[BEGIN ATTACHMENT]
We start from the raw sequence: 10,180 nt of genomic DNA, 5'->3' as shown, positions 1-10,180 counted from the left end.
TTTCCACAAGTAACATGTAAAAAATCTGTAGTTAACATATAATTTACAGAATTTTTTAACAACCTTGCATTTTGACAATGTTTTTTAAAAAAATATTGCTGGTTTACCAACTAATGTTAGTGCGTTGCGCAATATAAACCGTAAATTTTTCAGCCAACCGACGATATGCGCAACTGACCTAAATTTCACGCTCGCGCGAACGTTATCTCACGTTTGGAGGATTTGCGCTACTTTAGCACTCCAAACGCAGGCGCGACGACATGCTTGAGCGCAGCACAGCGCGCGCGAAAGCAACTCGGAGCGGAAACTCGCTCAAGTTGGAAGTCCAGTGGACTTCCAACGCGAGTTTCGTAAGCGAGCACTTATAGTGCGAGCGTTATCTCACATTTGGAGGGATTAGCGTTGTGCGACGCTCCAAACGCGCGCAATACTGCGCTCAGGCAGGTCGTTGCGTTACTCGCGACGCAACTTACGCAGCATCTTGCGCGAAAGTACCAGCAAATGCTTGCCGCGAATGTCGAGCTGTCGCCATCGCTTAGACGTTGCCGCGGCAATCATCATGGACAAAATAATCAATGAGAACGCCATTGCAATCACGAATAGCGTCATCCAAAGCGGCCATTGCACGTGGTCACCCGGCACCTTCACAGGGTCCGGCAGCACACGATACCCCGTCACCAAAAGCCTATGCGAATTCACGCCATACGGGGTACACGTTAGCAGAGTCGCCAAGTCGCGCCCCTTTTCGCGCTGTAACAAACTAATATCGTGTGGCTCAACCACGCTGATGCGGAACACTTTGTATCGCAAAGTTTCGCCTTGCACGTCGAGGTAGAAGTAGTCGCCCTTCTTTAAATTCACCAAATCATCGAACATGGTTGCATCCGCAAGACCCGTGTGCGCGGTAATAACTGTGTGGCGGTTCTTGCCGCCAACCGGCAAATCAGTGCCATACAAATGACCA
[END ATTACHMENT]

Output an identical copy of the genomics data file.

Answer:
We start from the raw sequence: 10,180 nt of genomic DNA, 5'->3' as shown, positions 1-10,180 counted from the left end.
TTTCCACAAGTAACATGTAAAAAATCTGTAGTTAACATATAATTTACAGAATTTTTTAACAACCTTGCATTTTGACAATGTTTTTTAAAAAAATATTGCTGGTTTACCAACTAATGTTAGTGCGTTGCGCAATATAAACCGTAAATTTTTCAGCCAACCGACGATATGCGCAACTGACCTAAATTTCACGCTCGCGCGAACGTTATCTCACGTTTGGAGGATTTGCGCTACTTTAGCACTCCAAACGCAGGCGCGACGACATGCTTGAGCGCAGCACAGCGCGCGCGAAAGCAACTCGGAGCGGAAACTCGCTCAAGTTGGAAGTCCAGTGGACTTCCAACGCGAGTTTCGTAAGCGAGCACTTATAGTGCGAGCGTTATCTCACATTTGGAGGGATTAGCGTTGTGCGACGCTCCAAACGCGCGCAATACTGCGCTCAGGCAGGTCGTTGCGTTACTCGCGACGCAACTTACGCAGCATCTTGCGCGAAAGTACCAGCAAATGCTTGCCGCGAATGTCGAGCTGTCGCCATCGCTTAGACGTTGCCGCGGCAATCATCATGGACAAAATAATCAATGAGAACGCCATTGCAATCACGAATAGCGTCATCCAAAGCGGCCATTGCACGTGGTCACCCGGCACCTTCACAGGGTCCGGCAGCACACGATACCCCGTCACCAAAAGCCTATGCGAATTCACGCCATACGGGGTACACGTTAGCAGAGTCGCCAAGTCGCGCCCCTTTTCGCGCTGTAACAAACTAATATCGTGTGGCTCAACCACGCTGATGCGGAACACTTTGTATCGCAAAGTTTCGCCTTGCACGTCGAGGTAGAAGTAGTCGCCCTTCTTTAAATTCACCAAATCATCGAACATGGTTGCATCCGCAAGACCCGTGTGCGCGGTAATAACTGTGTGGCGGTTCTTGCCGCCAACCGGCAAATCAGTGCCATACAAATGACCA